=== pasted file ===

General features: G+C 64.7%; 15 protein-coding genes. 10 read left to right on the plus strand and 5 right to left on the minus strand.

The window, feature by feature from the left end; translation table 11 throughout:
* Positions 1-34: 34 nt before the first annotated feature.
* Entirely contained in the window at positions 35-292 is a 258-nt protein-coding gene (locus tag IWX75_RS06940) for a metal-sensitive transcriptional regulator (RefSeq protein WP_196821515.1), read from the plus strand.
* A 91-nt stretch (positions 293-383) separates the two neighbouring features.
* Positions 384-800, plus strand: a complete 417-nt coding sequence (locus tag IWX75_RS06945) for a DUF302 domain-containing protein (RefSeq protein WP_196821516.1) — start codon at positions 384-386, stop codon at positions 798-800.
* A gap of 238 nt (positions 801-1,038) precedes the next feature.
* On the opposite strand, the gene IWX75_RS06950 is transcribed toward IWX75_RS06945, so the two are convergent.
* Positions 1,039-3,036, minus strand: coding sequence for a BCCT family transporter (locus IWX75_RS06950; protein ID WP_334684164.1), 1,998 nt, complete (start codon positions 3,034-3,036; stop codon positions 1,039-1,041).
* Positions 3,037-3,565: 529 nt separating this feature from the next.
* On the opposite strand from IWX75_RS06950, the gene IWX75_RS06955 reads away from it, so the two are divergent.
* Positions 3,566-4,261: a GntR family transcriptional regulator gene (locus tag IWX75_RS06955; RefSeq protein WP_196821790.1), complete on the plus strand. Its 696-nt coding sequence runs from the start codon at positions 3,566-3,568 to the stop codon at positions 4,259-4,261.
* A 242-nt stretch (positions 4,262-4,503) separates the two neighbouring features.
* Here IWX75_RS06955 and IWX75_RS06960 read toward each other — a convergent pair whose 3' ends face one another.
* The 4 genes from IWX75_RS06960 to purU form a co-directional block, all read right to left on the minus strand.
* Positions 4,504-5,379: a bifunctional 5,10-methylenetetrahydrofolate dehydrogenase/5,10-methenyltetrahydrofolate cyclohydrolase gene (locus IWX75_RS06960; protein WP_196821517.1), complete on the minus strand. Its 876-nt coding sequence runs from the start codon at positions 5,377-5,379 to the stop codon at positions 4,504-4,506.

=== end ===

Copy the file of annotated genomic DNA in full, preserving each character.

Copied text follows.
General features: G+C 64.7%; 15 protein-coding genes. 10 read left to right on the plus strand and 5 right to left on the minus strand.

The window, feature by feature from the left end; translation table 11 throughout:
* Positions 1-34: 34 nt before the first annotated feature.
* Entirely contained in the window at positions 35-292 is a 258-nt protein-coding gene (locus tag IWX75_RS06940) for a metal-sensitive transcriptional regulator (RefSeq protein WP_196821515.1), read from the plus strand.
* A 91-nt stretch (positions 293-383) separates the two neighbouring features.
* Positions 384-800, plus strand: a complete 417-nt coding sequence (locus tag IWX75_RS06945) for a DUF302 domain-containing protein (RefSeq protein WP_196821516.1) — start codon at positions 384-386, stop codon at positions 798-800.
* A gap of 238 nt (positions 801-1,038) precedes the next feature.
* On the opposite strand, the gene IWX75_RS06950 is transcribed toward IWX75_RS06945, so the two are convergent.
* Positions 1,039-3,036, minus strand: coding sequence for a BCCT family transporter (locus IWX75_RS06950; protein ID WP_334684164.1), 1,998 nt, complete (start codon positions 3,034-3,036; stop codon positions 1,039-1,041).
* Positions 3,037-3,565: 529 nt separating this feature from the next.
* On the opposite strand from IWX75_RS06950, the gene IWX75_RS06955 reads away from it, so the two are divergent.
* Positions 3,566-4,261: a GntR family transcriptional regulator gene (locus tag IWX75_RS06955; RefSeq protein WP_196821790.1), complete on the plus strand. Its 696-nt coding sequence runs from the start codon at positions 3,566-3,568 to the stop codon at positions 4,259-4,261.
* A 242-nt stretch (positions 4,262-4,503) separates the two neighbouring features.
* Here IWX75_RS06955 and IWX75_RS06960 read toward each other — a convergent pair whose 3' ends face one another.
* The 4 genes from IWX75_RS06960 to purU form a co-directional block, all read right to left on the minus strand.
* Positions 4,504-5,379: a bifunctional 5,10-methylenetetrahydrofolate dehydrogenase/5,10-methenyltetrahydrofolate cyclohydrolase gene (locus IWX75_RS06960; protein WP_196821517.1), complete on the minus strand. Its 876-nt coding sequence runs from the start codon at positions 5,377-5,379 to the stop codon at positions 4,504-4,506.